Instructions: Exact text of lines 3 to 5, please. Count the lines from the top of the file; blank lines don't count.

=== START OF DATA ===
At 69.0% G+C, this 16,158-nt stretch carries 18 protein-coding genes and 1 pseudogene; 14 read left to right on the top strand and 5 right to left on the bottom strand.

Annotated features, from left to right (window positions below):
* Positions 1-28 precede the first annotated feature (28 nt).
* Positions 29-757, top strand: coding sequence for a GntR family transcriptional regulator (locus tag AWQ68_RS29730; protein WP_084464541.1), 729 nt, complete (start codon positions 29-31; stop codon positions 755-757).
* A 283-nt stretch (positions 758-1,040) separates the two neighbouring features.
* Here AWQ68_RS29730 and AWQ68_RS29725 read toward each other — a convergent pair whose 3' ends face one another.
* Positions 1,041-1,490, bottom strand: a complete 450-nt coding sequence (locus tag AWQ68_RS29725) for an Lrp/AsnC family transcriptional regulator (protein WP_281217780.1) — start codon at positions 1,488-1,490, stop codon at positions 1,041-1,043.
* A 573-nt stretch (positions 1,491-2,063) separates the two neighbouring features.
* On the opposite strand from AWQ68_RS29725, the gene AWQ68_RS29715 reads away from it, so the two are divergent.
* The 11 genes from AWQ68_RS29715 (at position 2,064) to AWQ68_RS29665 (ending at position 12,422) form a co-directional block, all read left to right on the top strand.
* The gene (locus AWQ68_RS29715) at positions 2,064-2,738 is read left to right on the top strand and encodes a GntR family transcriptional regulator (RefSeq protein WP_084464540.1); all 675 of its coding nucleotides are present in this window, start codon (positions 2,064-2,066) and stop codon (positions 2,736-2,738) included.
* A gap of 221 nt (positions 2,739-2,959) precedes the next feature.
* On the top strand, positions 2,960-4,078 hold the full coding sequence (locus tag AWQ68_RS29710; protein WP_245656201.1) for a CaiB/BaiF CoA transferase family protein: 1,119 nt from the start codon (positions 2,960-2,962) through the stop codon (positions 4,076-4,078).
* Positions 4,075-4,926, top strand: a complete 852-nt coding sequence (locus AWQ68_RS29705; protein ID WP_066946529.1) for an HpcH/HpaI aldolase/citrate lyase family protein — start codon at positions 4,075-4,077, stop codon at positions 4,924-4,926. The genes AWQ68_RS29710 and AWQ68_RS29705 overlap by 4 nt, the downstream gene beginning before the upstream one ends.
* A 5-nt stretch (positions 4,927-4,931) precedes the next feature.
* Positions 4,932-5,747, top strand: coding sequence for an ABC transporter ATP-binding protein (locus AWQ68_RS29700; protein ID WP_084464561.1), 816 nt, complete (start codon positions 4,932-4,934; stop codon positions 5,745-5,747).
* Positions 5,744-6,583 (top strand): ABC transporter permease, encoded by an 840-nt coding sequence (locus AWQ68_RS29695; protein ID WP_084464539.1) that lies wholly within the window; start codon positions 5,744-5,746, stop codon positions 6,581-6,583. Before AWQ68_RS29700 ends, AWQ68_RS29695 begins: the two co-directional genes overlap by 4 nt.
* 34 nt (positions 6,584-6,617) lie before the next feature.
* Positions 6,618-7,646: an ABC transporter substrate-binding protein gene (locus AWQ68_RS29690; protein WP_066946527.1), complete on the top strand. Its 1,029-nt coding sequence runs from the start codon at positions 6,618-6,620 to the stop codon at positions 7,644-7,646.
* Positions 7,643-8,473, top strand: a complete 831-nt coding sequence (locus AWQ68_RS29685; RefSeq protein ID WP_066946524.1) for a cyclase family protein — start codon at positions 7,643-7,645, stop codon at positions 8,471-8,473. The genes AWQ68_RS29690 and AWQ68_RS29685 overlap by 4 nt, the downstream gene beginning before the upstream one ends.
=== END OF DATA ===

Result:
* Positions 1-28 precede the first annotated feature (28 nt).
* Positions 29-757, top strand: coding sequence for a GntR family transcriptional regulator (locus tag AWQ68_RS29730; protein WP_084464541.1), 729 nt, complete (start codon positions 29-31; stop codon positions 755-757).
* A 283-nt stretch (positions 758-1,040) separates the two neighbouring features.